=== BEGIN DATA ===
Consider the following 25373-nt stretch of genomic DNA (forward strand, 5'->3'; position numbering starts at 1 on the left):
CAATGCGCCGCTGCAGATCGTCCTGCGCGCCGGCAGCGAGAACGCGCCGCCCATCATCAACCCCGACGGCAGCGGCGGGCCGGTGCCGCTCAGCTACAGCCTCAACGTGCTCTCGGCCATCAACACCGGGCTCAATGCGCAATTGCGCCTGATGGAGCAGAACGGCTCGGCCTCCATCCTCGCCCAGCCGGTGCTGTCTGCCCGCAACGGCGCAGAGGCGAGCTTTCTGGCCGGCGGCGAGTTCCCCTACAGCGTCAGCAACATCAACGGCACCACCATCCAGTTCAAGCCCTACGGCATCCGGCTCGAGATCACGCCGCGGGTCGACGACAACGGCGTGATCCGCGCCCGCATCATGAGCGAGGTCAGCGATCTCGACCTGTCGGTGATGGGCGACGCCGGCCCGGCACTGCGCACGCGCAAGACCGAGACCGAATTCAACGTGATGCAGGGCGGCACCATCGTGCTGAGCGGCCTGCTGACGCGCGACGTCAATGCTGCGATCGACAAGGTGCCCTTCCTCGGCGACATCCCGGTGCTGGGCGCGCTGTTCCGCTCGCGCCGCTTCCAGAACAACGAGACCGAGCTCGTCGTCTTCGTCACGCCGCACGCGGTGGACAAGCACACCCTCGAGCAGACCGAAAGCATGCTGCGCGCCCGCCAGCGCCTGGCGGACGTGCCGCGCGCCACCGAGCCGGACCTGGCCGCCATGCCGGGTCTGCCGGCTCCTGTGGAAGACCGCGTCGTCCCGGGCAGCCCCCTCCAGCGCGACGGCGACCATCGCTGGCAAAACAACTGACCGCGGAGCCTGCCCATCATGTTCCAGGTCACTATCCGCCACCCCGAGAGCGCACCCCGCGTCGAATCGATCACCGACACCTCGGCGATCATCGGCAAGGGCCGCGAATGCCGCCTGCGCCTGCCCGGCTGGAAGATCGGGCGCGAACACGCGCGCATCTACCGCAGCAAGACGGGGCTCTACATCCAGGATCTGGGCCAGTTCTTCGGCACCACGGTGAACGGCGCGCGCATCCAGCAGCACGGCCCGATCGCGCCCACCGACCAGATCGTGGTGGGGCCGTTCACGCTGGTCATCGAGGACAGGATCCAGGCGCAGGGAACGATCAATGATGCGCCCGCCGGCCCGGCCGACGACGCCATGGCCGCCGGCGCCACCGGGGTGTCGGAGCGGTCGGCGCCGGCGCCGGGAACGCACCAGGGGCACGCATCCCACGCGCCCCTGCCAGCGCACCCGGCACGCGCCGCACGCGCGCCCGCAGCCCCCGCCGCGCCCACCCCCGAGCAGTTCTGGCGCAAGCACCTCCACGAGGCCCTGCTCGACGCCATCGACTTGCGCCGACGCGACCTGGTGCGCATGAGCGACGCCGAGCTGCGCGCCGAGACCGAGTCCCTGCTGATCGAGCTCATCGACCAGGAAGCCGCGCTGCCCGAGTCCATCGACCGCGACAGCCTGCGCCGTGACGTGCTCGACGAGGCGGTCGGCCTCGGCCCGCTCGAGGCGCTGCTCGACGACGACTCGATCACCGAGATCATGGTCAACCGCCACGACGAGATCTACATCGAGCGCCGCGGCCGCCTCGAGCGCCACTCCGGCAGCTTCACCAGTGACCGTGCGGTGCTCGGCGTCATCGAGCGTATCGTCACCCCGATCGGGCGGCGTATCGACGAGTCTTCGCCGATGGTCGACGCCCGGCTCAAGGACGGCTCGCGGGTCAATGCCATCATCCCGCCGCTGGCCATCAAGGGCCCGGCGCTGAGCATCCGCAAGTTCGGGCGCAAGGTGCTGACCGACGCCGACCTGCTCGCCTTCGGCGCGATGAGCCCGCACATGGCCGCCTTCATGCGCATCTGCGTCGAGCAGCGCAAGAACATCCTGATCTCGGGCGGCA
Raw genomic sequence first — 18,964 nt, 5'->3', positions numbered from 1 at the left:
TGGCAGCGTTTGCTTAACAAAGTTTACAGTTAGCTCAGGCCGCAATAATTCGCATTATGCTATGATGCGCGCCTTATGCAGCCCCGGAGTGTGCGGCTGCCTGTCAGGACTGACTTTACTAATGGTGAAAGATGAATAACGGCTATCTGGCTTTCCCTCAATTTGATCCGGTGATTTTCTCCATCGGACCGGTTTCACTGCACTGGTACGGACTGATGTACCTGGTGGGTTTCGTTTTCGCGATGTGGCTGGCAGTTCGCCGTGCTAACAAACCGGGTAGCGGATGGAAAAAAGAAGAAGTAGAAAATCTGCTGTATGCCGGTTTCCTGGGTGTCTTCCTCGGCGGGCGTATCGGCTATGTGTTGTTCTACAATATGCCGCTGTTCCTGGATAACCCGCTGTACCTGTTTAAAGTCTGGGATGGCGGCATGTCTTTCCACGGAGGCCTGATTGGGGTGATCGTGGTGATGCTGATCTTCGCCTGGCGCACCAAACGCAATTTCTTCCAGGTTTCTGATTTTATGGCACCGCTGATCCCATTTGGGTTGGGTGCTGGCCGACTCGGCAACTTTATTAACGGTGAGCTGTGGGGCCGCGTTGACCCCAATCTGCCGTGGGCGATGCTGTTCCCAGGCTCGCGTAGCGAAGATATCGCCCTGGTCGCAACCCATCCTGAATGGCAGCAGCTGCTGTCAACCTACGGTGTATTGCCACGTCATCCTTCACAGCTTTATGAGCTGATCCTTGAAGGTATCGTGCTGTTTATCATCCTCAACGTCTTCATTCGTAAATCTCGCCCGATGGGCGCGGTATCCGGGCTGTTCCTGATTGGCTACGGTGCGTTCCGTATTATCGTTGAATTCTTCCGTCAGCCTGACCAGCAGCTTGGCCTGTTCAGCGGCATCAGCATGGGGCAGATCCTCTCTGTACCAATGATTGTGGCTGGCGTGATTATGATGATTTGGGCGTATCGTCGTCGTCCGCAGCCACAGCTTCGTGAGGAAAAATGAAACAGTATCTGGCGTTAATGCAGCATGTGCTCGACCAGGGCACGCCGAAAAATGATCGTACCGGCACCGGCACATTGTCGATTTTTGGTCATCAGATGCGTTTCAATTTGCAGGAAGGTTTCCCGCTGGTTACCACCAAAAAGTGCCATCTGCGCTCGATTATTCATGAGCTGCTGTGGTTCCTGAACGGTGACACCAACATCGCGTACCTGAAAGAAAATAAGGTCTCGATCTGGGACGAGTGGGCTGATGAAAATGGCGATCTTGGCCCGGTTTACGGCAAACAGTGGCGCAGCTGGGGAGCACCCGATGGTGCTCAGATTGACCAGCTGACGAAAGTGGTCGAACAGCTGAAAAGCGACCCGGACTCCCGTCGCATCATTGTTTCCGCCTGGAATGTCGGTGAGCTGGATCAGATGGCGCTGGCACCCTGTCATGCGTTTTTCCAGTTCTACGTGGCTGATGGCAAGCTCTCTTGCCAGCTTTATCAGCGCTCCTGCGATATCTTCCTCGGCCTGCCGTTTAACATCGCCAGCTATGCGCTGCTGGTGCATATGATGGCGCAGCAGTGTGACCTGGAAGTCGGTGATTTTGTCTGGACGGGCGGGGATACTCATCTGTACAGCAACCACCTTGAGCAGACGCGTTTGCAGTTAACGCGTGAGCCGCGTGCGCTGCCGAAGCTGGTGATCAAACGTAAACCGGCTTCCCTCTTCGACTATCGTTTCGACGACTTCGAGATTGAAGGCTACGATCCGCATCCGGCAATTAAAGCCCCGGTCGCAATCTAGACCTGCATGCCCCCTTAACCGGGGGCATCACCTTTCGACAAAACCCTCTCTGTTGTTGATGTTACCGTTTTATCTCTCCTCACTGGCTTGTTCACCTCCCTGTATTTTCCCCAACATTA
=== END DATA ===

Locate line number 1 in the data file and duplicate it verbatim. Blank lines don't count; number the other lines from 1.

Consider the following 25373-nt stretch of genomic DNA (forward strand, 5'->3'; position numbering starts at 1 on the left):